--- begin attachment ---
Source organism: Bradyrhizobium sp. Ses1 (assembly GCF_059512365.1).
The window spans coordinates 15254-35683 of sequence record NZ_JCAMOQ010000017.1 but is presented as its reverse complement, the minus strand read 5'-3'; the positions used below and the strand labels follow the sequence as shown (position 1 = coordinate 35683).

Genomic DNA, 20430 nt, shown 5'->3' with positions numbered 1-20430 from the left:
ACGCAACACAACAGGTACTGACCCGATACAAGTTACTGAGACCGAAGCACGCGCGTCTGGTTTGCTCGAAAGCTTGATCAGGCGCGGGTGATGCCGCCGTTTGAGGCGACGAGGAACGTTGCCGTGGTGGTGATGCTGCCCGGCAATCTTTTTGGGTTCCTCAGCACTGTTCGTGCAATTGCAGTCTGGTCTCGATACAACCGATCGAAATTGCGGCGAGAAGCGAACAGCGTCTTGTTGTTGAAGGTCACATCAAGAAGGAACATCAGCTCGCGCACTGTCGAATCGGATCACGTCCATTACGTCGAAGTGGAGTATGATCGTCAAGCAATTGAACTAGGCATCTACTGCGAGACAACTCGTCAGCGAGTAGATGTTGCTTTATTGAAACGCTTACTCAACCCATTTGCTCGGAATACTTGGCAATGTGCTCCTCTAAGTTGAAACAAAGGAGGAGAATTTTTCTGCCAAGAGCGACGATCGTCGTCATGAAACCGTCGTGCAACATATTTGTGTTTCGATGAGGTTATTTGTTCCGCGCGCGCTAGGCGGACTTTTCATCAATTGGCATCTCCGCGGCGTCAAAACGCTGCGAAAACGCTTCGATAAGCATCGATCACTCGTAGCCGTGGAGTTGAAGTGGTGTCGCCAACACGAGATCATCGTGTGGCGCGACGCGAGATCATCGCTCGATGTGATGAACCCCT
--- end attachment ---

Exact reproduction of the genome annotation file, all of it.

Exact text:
Source organism: Bradyrhizobium sp. Ses1 (assembly GCF_059512365.1).
The window spans coordinates 15254-35683 of sequence record NZ_JCAMOQ010000017.1 but is presented as its reverse complement, the minus strand read 5'-3'; the positions used below and the strand labels follow the sequence as shown (position 1 = coordinate 35683).

Genomic DNA, 20430 nt, shown 5'->3' with positions numbered 1-20430 from the left:
ACGCAACACAACAGGTACTGACCCGATACAAGTTACTGAGACCGAAGCACGCGCGTCTGGTTTGCTCGAAAGCTTGATCAGGCGCGGGTGATGCCGCCGTTTGAGGCGACGAGGAACGTTGCCGTGGTGGTGATGCTGCCCGGCAATCTTTTTGGGTTCCTCAGCACTGTTCGTGCAATTGCAGTCTGGTCTCGATACAACCGATCGAAATTGCGGCGAGAAGCGAACAGCGTCTTGTTGTTGAAGGTCACATCAAGAAGGAACATCAGCTCGCGCACTGTCGAATCGGATCACGTCCATTACGTCGAAGTGGAGTATGATCGTCAAGCAATTGAACTAGGCATCTACTGCGAGACAACTCGTCAGCGAGTAGATGTTGCTTTATTGAAACGCTTACTCAACCCATTTGCTCGGAATACTTGGCAATGTGCTCCTCTAAGTTGAAACAAAGGAGGAGAATTTTTCTGCCAAGAGCGACGATCGTCGTCATGAAACCGTCGTGCAACATATTTGTGTTTCGATGAGGTTATTTGTTCCGCGCGCGCTAGGCGGACTTTTCATCAATTGGCATCTCCGCGGCGTCAAAACGCTGCGAAAACGCTTCGATAAGCATCGATCACTCGTAGCCGTGGAGTTGAAGTGGTGTCGCCAACACGAGATCATCGTGTGGCGCGACGCGAGATCATCGCTCGATGTGATGAACCCCT